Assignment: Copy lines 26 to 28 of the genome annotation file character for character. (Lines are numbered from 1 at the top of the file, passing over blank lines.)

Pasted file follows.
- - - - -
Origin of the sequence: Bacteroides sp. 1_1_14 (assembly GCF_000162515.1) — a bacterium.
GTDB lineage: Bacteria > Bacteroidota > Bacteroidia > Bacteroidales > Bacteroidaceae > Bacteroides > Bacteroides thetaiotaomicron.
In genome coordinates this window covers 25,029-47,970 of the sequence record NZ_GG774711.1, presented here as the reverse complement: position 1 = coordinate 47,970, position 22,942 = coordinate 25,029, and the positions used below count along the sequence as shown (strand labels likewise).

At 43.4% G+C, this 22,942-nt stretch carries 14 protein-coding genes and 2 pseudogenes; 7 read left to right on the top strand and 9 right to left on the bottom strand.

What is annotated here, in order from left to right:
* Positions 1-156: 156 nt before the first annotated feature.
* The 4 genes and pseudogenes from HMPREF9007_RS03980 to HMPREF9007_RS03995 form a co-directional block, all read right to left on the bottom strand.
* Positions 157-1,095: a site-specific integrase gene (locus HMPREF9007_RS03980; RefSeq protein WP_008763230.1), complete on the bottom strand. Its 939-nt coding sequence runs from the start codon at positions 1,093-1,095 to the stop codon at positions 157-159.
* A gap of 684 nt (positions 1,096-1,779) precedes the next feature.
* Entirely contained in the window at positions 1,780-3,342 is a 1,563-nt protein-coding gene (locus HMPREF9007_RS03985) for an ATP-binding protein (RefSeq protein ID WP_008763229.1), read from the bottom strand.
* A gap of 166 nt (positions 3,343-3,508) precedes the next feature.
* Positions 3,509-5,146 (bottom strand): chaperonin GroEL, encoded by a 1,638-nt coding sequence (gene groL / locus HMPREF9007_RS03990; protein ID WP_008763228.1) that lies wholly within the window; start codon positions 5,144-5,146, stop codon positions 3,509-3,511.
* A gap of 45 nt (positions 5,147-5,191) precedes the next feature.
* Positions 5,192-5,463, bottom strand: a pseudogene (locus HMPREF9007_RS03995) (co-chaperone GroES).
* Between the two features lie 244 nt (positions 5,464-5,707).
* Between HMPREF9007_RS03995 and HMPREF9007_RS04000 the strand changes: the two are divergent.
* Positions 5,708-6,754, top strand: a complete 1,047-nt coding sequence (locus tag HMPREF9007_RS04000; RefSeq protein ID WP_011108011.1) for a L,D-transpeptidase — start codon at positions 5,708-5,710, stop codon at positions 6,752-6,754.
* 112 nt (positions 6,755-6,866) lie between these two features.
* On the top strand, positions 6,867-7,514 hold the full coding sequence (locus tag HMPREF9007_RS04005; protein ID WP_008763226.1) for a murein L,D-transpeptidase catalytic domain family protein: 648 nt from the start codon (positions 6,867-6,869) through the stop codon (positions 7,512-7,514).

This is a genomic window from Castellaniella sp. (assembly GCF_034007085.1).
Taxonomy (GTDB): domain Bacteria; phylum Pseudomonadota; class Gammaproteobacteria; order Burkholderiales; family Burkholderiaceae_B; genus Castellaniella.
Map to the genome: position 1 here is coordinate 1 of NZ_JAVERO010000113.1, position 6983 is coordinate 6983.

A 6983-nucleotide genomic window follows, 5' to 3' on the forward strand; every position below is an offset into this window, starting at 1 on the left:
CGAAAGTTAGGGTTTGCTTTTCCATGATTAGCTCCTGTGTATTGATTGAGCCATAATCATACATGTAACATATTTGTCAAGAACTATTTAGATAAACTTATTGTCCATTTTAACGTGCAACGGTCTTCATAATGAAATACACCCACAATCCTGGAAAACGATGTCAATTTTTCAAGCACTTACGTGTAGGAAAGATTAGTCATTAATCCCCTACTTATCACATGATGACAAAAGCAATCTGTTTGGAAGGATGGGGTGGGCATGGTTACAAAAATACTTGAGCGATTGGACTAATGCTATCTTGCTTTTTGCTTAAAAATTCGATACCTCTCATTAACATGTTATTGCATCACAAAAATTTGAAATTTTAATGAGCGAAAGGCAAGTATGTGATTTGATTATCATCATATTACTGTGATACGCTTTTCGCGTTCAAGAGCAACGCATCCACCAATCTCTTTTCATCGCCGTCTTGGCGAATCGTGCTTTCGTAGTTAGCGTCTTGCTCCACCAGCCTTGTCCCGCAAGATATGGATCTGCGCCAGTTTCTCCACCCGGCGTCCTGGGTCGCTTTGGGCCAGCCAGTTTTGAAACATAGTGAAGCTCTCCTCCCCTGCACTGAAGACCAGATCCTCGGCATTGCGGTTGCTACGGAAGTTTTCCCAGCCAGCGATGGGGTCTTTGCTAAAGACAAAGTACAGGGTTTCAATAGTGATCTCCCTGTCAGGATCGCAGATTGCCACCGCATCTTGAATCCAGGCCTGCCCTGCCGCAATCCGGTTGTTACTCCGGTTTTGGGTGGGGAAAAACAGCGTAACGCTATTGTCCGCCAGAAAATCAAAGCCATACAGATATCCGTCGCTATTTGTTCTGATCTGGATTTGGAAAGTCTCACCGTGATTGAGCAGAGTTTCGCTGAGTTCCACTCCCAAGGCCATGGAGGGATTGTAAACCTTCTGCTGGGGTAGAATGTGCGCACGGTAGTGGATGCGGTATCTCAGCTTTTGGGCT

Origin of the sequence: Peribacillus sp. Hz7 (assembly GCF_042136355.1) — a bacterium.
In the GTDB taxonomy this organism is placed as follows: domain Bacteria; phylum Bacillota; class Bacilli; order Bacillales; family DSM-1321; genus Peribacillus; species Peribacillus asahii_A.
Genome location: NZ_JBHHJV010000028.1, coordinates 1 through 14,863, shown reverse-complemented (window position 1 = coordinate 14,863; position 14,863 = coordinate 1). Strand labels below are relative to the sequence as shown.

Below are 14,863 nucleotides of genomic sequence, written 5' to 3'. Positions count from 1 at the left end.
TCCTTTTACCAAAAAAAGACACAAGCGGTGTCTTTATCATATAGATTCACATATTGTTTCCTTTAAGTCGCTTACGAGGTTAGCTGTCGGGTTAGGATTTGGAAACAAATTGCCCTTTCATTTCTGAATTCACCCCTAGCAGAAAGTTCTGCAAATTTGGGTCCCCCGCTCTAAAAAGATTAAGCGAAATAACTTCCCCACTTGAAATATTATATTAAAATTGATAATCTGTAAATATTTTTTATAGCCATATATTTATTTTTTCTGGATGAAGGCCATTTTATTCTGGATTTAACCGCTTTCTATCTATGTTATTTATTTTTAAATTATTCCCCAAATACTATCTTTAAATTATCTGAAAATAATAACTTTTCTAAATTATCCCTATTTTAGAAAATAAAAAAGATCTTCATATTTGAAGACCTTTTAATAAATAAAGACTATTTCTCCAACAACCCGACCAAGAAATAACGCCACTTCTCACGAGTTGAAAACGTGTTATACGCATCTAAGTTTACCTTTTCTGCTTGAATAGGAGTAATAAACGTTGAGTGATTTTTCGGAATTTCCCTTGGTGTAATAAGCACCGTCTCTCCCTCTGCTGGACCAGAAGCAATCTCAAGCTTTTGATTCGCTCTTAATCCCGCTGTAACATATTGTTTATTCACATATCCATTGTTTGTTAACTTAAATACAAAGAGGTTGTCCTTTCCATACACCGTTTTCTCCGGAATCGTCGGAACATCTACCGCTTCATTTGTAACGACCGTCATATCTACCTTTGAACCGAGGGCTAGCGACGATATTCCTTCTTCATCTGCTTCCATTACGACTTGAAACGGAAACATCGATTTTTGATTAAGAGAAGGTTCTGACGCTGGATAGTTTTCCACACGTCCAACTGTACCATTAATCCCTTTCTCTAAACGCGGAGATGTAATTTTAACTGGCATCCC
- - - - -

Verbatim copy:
In the GTDB taxonomy this organism is placed as follows: domain Bacteria; phylum Bacillota; class Bacilli; order Bacillales; family DSM-1321; genus Peribacillus; species Peribacillus asahii_A.
Genome location: NZ_JBHHJV010000028.1, coordinates 1 through 14,863, shown reverse-complemented (window position 1 = coordinate 14,863; position 14,863 = coordinate 1). Strand labels below are relative to the sequence as shown.

Below are 14,863 nucleotides of genomic sequence, written 5' to 3'. Positions count from 1 at the left end.